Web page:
Putin dons hazmat suit, as Russia admits virus numbers likely far higher

ALEXEY DRUZHININ/SPUTNIK/AFP via Getty Images
ALEXEY DRUZHININ/SPUTNIK/AFP via Getty Images

(MOSCOW) — Russia’s President Vladimir Putin donned a hazmat suit and breathing mask during a visit to a hospital housing coronavirus patients in Moscow on Tuesday, as the Russian government signalled the virus outbreak is becoming increasingly serious in the country.

Video aired on state media showed Putin being helped into the yellow suit by doctors at the Kommunarka infectious diseases hospital, which has been designated to treat coronavirus cases and where there are currently over 400 patients being treated for the illness.

The photo-op, which state television described as “spontaneous,” came as Russian authorities for the first time acknowledged that the real number of novel coronavirus cases in Russia is likely significantly higher than the official figure.

In a televised meeting, Moscow’s mayor Sergey Sobyanin told him that a “serious situation is unfolding” in Russia and said that the official count of 495 cases was no longer providing the real picture.

“It doesn’t matter. 400-500. The dynamic is high,” Sobyanin told Putin. “Those who are in reality sick — there is significantly more of them.”
Why is Russia reporting so few COVID-19 cases? Some say it’s a cover-up

Russia’s official coronavirus numbers have been strange. The country has recorded significantly fewer cases than other major countries and until last weekend the official total was under 200. But what made Russia an outlier was its number of confirmed cases in proportion to the quantity of tests it was carrying out. Russia has conducted more tests than almost any country but only 0.3% of those tested showed positive — the second-lowest ratio in the world.

That figure has puzzled experts and led critics — and increasingly even pro-government officials — to suggest the government’s numbers could not be accurate. It had sparked accusations of a cover-up, although no solid evidence had emerged to support that. Other experts have suggested Russia’s testing regime was perhaps inadequate.

Sobyanin acknowledged that on Tuesday, telling Putin that it was clear large numbers of people with the virus were being missed by testing.

“The thing is the volume of testing is very low, and the real picture … no one in the world knows,” Sobyanin said, saying the situation was similar to other countries where it is assumed there are many people more with the virus who are untested.

“That is the objective scenario. I’m not saying it’s good or bad. It’s objectively like that everywhere,” he said, rebuffing an intervention from Russia’s deputy prime minister Tatiana Golikova, who noted Russia has carried out 163,000 tests. “And so all regions — irregardless of whether they have sick people, or not — all of them need to get ready,” Sobyanin said.

He asked Putin to introduce quarantine measures in all major Russian cities, that would tell elderly people to remain at home and said that Moscow is urgently increasing its testing regime.

As in other countries Russia must now seek to flatten the peak of infections to prevent its hospitals being overwhelmed, Sobyanin told Putin. “Otherwise the system simply won’t handle it,” he said.

The admission combined with Putin’s visit to the hospital seemed to signal a shift in approach by authorities in Russia, where officials and state media have largely tried to project a sense of business as usual. Although Russia rapidly closed its border with China early in the outbreak and has since barred all foreigners from entry, at-home measures have been less stringent, worried about the economic impact it could have. In Moscow, most restaurants and shops have been working as usual and although there has been some panic buying — largely of buckwheat and pasta — many Russians have appeared skeptical about the virus.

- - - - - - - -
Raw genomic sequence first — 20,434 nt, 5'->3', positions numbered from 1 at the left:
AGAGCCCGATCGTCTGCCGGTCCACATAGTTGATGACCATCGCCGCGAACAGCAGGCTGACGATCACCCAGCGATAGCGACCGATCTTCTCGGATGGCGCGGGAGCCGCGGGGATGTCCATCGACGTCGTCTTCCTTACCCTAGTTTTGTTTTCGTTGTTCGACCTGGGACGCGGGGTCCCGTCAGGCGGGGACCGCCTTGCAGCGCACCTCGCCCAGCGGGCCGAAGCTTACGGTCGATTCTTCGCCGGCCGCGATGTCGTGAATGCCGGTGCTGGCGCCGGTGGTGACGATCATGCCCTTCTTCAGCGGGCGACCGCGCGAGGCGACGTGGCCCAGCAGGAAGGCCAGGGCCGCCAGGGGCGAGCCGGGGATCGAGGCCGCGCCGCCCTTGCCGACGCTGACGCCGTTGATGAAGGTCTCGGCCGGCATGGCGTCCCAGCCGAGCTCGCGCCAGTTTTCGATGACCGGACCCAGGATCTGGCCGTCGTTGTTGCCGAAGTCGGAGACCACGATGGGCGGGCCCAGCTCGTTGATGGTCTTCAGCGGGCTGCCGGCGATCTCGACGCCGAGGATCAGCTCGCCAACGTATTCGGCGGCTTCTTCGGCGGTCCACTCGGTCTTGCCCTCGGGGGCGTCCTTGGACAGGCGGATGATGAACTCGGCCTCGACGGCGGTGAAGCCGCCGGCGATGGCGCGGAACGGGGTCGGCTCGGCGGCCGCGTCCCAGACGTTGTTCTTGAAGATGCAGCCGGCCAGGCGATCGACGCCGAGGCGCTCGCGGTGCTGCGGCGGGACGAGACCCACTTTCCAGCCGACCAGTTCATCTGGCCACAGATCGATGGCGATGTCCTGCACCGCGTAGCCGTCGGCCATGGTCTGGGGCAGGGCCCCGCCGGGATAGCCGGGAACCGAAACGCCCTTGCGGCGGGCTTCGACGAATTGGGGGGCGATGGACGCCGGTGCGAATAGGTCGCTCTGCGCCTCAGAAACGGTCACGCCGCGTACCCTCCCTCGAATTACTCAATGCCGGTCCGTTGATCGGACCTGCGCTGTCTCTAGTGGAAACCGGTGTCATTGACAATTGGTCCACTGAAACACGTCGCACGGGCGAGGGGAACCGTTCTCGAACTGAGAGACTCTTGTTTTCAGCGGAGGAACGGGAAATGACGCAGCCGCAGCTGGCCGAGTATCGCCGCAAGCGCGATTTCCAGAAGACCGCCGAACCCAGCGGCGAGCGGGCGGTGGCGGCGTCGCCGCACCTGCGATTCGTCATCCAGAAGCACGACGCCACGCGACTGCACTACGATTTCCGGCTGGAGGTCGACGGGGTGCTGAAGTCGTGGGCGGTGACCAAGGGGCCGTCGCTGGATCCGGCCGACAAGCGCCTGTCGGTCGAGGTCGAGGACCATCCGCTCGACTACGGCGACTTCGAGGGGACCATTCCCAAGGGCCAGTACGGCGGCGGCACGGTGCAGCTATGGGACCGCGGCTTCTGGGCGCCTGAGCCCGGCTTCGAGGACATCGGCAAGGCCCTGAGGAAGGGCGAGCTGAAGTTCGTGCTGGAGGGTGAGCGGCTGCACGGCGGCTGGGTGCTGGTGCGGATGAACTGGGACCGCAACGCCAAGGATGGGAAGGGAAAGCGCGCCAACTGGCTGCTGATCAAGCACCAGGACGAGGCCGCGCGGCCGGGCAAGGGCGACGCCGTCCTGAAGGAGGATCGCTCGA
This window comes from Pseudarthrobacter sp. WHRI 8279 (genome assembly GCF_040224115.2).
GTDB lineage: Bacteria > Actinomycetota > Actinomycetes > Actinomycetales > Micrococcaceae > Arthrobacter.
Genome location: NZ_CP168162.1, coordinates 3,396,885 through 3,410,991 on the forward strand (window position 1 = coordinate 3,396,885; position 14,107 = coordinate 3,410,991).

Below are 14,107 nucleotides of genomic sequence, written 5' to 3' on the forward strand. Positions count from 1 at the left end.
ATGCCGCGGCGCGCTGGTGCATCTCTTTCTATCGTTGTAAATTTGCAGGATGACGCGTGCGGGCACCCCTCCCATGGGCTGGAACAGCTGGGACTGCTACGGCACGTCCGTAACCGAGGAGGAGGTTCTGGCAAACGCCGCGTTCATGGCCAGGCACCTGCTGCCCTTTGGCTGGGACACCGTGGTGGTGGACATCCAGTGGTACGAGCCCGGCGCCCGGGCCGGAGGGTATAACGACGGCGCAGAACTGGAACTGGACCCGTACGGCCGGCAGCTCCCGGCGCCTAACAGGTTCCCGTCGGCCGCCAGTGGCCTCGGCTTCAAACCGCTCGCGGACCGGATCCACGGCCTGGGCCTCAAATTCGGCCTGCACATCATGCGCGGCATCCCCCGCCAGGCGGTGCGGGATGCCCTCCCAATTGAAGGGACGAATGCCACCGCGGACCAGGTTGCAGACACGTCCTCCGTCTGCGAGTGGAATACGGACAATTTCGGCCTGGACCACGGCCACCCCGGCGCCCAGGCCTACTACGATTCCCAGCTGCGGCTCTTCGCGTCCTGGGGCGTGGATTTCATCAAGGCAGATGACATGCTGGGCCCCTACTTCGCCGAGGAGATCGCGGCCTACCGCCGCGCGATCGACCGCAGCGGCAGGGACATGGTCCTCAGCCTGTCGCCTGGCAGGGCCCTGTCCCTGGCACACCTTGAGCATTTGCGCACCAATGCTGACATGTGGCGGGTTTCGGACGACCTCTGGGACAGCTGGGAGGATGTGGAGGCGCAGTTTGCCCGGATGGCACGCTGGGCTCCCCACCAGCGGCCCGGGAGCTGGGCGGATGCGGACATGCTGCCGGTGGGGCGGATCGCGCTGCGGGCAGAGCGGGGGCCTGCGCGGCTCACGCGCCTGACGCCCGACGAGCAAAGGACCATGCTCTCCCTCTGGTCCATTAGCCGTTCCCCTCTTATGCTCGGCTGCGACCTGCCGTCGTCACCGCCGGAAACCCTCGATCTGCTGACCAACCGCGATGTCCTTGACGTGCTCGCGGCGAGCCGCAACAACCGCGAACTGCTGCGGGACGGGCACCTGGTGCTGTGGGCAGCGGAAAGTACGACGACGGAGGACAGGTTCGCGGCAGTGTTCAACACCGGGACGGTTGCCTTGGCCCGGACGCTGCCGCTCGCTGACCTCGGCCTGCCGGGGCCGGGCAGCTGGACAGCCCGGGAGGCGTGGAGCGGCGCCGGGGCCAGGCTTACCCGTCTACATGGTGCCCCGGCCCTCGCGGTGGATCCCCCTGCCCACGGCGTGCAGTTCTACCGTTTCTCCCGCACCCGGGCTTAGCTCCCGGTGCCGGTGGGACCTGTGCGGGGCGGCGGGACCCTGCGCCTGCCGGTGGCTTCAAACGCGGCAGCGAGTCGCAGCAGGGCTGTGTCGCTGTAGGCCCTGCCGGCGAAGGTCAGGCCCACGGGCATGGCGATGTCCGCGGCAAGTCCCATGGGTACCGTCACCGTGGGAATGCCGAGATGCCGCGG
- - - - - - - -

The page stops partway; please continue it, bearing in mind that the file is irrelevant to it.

Last week, Moscow’s authorities told people over 65 to remain at home and said they would be paid around $50 if they complied. So far though, they have avoided imposing a strict lockdown, such as that in France and Italy, and now the United Kingdom. Putin, who is 67, has also maintained many of his own public meetings — traveling to Crimea for the anniversary of its takeover by Russia, and proposing that a national vote on change to the constitution go ahead in April.

The situation in Russia, though, appears to be worsening, following a trajectory similar to those in big western European countries. In a sign of the scale of the epidemic authorities now fear, Sobyanin told Putin that Moscow hoped to have around 5,000 hospital beds ready for patients suffering from the virus within 3-4 weeks. He said he intended to ask federal authorities to provide 5,000 more.

Experts had expressed concern that Russia’s testing program may have been too narrow, focused only on those returning from outbreak centers abroad. The Russian test itself also appears to be significantly less sensitive than those used elsewhere — according to the president of the American Association for Clinical Chemistry, perhaps as much as 10-16 times less.

Some critics had accused the government of deliberately concealing the real numbers. Those concerns have been fuelled by figures from Russia’s state statistics agency showing Moscow has experienced a 37% jump in pneumonia cases this January compared to last year. Anastasia Vasilyeva, who leads Alliance of Doctors, a group that campaigns on healthcare issues, and an ally of the opposition leader Alexey Navalny, has accused authorities of failing to provide medical staff with sufficient protective gear and hiding COVID-19 cases as pneumonia. Last week, she posted an audio recording she said was from a doctor at a Moscow hospital complaining 240 beds had already been set aside for patients with severe “pneumonia.”

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